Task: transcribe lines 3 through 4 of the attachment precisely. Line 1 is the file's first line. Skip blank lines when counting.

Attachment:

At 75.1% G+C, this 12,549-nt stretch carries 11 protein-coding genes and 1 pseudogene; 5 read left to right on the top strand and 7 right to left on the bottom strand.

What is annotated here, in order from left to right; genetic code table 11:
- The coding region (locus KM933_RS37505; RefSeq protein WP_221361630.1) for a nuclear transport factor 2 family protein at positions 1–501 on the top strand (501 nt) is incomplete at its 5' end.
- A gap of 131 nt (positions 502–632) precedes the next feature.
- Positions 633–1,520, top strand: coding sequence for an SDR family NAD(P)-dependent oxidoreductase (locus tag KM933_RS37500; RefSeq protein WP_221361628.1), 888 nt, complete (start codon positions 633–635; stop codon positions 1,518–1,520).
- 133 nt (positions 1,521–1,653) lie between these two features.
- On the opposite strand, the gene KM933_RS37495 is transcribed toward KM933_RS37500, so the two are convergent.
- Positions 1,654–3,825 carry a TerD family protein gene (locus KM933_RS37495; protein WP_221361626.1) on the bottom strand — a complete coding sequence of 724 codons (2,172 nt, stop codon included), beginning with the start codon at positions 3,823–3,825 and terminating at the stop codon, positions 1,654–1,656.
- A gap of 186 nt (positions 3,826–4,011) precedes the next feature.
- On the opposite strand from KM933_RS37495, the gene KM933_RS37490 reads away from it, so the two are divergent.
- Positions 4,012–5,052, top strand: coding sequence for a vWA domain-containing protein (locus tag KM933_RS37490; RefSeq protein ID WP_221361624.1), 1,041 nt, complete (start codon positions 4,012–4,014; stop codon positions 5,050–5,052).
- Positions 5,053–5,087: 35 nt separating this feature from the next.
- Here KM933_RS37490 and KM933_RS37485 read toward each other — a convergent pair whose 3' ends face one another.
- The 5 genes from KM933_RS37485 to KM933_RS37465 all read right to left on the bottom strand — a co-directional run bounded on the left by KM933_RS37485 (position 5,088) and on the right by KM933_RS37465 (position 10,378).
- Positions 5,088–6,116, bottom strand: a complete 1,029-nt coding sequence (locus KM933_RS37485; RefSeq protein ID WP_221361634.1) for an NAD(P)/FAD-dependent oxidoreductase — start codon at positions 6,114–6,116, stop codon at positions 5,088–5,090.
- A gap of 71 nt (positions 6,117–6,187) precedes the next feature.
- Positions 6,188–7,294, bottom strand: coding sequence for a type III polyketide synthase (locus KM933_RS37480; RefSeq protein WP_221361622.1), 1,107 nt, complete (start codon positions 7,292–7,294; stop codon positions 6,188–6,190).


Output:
- The coding region (locus KM933_RS37505; RefSeq protein WP_221361630.1) for a nuclear transport factor 2 family protein at positions 1–501 on the top strand (501 nt) is incomplete at its 5' end.
- A gap of 131 nt (positions 502–632) precedes the next feature.